Out of 98 255 signatures collected by green movement activists in Krasnoyarsk, Siberia, against completion of the construction of the RT-2 reprocessing plant, 86 234 signatures were recognised as valid by the regional administration. To back the claim for a referendum only 50 000 signatures was needed. According to Greenpeace in Moscow, every third family in Krasnoyarsk put their signature under the petition for a referendum.
The Krasnoyarsk regional administration is to make a decition on the referendum by the middle of April this year. According to Ivan Blokov, Greenpeace officer in Moscow, the administration has three options: Trying to find violations of the regional Law on Referendum and cancel the whole thing; deciding that RT-2 is not to be constructed in the region; and finally to carry out the referendum.
Construction of the new reprocessing plant in Krasnoyarsk-26 was authorised in 1977, although actual construction works were not started until 1984-1985. The RT-2 plant will reprocess spent nuclear fuel from light water reactors such as the VVER-1000. In 1989 the construction works, then 30-40% complete, were halted, due both to a lack of funding and strong opposition against the facility on the local level. By the end of 1994 it was necessary to allocate 1 billion 400 million US dollars in order to complete the construction. On January 15 1995, the President of the Russian Federation signed Decree no.72 on resuming the construction of the plant. Although no funding was allocated, the reprocessing plant is expected to become rather profitable, with an estimated yearly income of 300 million dollars. 80 % of the spent fuel to be reprocessed there is expected to come from abroad.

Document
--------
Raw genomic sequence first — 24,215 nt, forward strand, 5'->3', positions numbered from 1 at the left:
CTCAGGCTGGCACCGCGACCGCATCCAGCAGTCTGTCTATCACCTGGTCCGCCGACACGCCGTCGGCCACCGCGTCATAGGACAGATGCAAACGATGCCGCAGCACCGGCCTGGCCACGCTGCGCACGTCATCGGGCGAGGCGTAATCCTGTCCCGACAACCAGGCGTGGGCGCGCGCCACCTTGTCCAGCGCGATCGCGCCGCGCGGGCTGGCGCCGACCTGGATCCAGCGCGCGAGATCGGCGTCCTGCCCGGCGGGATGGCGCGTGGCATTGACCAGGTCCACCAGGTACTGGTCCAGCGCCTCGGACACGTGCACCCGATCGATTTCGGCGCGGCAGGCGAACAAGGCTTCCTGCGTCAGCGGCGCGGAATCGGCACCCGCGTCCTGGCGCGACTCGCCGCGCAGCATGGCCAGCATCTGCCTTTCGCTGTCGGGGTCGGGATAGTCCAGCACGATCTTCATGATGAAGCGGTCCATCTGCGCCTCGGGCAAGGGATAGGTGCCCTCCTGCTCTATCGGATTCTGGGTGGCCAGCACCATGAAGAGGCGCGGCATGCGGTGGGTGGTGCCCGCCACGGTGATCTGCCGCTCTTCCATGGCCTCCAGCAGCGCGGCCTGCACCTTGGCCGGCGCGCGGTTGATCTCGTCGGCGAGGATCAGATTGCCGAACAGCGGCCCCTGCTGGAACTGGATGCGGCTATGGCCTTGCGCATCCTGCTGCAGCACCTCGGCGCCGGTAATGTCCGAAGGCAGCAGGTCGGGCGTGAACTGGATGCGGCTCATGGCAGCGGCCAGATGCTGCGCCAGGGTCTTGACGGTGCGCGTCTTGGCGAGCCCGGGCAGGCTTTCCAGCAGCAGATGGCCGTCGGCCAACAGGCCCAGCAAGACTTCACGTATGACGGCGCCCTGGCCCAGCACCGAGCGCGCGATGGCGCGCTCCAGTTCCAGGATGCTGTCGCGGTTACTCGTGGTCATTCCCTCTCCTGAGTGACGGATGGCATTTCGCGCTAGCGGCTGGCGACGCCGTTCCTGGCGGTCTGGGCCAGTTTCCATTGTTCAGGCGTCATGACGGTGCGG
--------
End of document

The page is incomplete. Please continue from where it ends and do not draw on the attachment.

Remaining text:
By the end of 1995 the legality of the Presidential Decree no.72 was questioned by Russia’s Supreme Court, through a hearing initiated by Greenpeace. As a result, the decree was declared as contradicting the Russian Federal Environment legislation, when dealing with import of foreign spent nuclear fuel to Russian territory. This means that the RT-2 must limit its reprocessing to spent fuel originated in Russia, consequently bringing no profit.
The decision of the Supreme Court did not affect Minatom plans.
Meanwhile, state environmental experts concluded that the technological processes used at RT-2 would lead to radioactive contamination of the environment, recommending technological improvements to the project description to avoid these consequences. Minatom agreed upon this, suggesting that the project should be assigned to a Federal program in order to finish this work. Once the project slips away from the Krasnoyarsk regional administration, the proposed local referendum would not create any obstacles against the RT-2 project.
Nevertheless the project is still under jurisdiction of Krasnoyarsk and the referendum is to decide upon the future of the reprocessing plant.